The Distance Formula: Given two points P = (x1, y1) and Q = (x2, y2) in the xy-plane, the distance r between P and Q is: r = (y2 – y1)2 + (x2 – x1)2 = Δy2 + Δx2 where Example A. Find the distance between (2, –1) and (–2, 2). Δy = (–1) – (2) = –3 Δy=-3 Conic Sections Δy = the difference between the y's = y2 – y1 Δx = the difference between the x's = x2 – x1

The Distance Formula: Given two points P = (x1, y1) and Q = (x2, y2) in the xy-plane, the distance r between P and Q is: r = (y2 – y1)2 + (x2 – x1)2 = Δy2 + Δx2 where Example A. Find the distance between (2, –1) and (–2, 2). Δy = (–1) – (2) = –3 Δx = (2) – (–2) = 4 Δy=-3 Δx=4 Conic Sections Δy = the difference between the y's = y2 – y1 Δx = the difference between the x's = x2 – x1

The Distance Formula: Given two points P = (x1, y1) and Q = (x2, y2) in the xy-plane, the distance r between P and Q is: r = (y2 – y1)2 + (x2 – x1)2 = Δy2 + Δx2 where Example A. Find the distance between (2, –1) and (–2, 2). Δy = (–1) – (2) = –3 Δx = (2) – (–2) = 4 r = (–3)2 + 42 = 25 = 5 Δy=-3 Δx=4 r=5 Conic Sections Δy = the difference between the y's = y2 – y1 Δx = the difference between the x's = x2 – x1

The Distance Formula: Given two points P = (x1, y1) and Q = (x2, y2) in the xy-plane, the distance r between P and Q is: r = (y2 – y1)2 + (x2 – x1)2 = Δy2 + Δx2 where Example A. Find the distance between (2, –1) and (–2, 2). Δy = (–1) – (2) = –3 Δx = (2) – (–2) = 4 r = (–3)2 + 42 = 25 = 5 Δy=-3 Δx=4 r=5 Conic Sections The geometric definition of all four types of conic sections are distance relations between points. Δy = the difference between the y's = y2 – y1 Δx = the difference between the x's = x2 – x1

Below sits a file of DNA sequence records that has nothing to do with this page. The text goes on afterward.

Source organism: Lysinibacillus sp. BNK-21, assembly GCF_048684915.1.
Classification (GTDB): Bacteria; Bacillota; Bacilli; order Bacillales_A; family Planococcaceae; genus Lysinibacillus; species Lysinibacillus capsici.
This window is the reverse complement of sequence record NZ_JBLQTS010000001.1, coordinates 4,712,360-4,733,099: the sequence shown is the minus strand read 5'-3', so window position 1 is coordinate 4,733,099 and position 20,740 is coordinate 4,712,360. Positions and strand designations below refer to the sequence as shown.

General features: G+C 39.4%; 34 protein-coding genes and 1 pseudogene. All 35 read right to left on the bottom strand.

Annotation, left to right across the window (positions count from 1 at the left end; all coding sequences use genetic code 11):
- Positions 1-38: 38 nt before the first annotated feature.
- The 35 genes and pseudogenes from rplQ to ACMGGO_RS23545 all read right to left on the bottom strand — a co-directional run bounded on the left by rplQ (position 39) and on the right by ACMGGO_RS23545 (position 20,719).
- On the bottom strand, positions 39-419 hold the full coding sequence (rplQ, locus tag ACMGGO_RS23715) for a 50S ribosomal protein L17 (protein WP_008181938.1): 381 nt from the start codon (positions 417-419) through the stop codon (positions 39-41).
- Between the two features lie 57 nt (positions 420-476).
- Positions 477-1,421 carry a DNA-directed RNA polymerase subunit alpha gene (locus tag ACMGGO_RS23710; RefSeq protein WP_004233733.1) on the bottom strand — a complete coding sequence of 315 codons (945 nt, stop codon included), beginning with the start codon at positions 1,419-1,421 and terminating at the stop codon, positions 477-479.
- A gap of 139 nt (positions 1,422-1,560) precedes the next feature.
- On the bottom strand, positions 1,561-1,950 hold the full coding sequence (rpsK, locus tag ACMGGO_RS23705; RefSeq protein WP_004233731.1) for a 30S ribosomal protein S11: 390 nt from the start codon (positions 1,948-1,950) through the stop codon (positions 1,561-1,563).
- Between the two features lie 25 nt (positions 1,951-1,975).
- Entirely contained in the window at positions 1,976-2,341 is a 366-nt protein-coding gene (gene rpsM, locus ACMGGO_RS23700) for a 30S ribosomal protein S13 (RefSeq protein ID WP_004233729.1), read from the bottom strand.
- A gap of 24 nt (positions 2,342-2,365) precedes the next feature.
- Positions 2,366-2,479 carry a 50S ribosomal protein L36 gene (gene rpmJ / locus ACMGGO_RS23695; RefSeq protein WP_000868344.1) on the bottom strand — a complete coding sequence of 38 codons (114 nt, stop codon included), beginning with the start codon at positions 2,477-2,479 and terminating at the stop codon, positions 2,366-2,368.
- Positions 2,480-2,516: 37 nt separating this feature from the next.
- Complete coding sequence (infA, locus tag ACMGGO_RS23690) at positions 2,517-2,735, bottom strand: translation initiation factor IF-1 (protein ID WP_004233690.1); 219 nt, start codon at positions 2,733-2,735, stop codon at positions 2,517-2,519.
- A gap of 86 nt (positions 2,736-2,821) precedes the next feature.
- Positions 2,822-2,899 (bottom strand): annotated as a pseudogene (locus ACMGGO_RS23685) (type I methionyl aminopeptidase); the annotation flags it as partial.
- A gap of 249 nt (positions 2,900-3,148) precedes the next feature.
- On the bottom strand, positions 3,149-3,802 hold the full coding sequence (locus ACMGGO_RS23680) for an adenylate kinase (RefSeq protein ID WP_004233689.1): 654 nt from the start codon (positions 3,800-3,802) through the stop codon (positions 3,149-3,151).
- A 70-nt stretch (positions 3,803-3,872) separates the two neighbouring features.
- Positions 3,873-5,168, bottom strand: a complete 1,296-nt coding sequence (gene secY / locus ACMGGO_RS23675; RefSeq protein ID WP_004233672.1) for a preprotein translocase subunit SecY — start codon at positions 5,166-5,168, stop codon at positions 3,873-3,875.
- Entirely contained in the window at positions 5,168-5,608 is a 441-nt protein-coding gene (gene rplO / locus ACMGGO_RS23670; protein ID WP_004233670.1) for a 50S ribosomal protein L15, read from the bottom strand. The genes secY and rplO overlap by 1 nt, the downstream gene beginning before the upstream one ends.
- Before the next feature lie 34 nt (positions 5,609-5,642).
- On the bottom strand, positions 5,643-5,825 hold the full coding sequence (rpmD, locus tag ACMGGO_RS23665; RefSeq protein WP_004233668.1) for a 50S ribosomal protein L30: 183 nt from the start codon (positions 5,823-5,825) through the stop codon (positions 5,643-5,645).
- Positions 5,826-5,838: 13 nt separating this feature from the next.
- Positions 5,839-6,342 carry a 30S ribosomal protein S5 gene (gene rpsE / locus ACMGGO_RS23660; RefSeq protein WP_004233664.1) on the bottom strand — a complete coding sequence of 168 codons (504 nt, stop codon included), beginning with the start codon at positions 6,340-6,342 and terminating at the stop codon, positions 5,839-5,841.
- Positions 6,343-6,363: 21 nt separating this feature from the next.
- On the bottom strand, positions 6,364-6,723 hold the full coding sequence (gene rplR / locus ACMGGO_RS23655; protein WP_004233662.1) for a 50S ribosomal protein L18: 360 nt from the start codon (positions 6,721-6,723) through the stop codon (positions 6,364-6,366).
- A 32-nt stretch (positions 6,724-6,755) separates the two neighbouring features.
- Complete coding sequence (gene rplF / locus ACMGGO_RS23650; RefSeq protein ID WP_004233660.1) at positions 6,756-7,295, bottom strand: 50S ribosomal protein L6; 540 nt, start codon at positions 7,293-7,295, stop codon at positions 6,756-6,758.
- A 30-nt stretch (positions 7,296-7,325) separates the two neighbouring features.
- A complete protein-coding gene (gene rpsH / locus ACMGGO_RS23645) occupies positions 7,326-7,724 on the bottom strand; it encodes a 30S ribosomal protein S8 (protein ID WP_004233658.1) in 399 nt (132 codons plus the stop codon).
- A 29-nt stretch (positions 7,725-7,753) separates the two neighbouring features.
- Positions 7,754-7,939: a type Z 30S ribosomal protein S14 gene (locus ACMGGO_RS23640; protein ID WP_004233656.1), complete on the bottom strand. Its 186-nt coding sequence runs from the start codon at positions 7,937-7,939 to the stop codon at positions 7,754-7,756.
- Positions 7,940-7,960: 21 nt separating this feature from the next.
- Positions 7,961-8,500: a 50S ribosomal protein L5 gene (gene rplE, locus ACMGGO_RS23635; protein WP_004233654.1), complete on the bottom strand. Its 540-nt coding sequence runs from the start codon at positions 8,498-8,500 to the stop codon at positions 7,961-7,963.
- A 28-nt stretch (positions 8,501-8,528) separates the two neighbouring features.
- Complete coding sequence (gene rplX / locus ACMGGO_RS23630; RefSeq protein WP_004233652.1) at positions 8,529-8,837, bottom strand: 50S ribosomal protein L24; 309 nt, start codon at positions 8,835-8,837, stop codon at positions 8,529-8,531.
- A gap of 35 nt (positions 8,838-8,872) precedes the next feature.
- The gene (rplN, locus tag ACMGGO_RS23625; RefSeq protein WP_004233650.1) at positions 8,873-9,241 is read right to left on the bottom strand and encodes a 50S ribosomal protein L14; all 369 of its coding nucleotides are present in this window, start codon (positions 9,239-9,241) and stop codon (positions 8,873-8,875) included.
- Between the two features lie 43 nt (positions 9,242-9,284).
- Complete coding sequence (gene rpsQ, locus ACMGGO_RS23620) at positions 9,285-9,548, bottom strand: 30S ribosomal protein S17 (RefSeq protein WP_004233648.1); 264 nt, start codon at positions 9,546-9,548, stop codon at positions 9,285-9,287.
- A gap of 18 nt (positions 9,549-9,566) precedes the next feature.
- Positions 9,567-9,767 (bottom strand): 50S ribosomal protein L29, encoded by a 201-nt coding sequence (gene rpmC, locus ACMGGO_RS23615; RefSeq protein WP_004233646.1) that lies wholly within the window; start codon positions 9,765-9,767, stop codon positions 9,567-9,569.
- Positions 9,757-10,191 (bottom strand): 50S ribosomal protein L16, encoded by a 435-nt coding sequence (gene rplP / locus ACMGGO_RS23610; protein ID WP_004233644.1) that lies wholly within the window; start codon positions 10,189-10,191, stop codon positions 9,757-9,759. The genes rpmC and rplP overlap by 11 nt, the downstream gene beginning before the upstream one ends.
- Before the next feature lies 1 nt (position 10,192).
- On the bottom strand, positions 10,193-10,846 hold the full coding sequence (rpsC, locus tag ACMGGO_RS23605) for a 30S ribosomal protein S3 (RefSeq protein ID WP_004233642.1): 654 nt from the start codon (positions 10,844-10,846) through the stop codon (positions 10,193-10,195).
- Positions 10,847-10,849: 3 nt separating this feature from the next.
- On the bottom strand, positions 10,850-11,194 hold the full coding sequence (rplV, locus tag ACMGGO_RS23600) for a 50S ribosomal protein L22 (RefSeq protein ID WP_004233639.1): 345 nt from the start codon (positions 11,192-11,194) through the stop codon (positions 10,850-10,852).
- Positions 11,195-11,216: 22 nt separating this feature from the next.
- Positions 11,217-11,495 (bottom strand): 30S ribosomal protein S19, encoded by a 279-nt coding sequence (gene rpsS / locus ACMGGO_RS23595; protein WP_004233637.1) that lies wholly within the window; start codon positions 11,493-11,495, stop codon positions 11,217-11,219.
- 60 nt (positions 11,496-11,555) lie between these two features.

The Distance Formula: Given two points P = (x1, y1) and Q = (x2, y2) in the xy-plane, the distance r between P and Q is: r = (y2 – y1)2 + (x2 – x1)2 = Δy2 + Δx2 where Example A. Find the distance between (2, –1) and (–2, 2). Δy = (–1) – (2) = –3 Δx = (2) – (–2) = 4 r = (–3)2 + 42 = 25 = 5 Δy=-3 Δx=4 r=5 Conic Sections The geometric definition of all four types of conic sections are distance relations between points. We start with the circles. Δy = the difference between the y's = y2 – y1 Δx = the difference between the x's = x2 – x1

Circles A circle is the set of all the points that have equal distance r, called the radius, to a fixed point C which is called the center.

rr Circles A circle is the set of all the points that have equal distance r, called the radius, to a fixed point C which is called the center. C

rr The radius and the center completely determine the circle. Circles center A circle is the set of all the points that have equal distance r, called the radius, to a fixed point C which is called the center.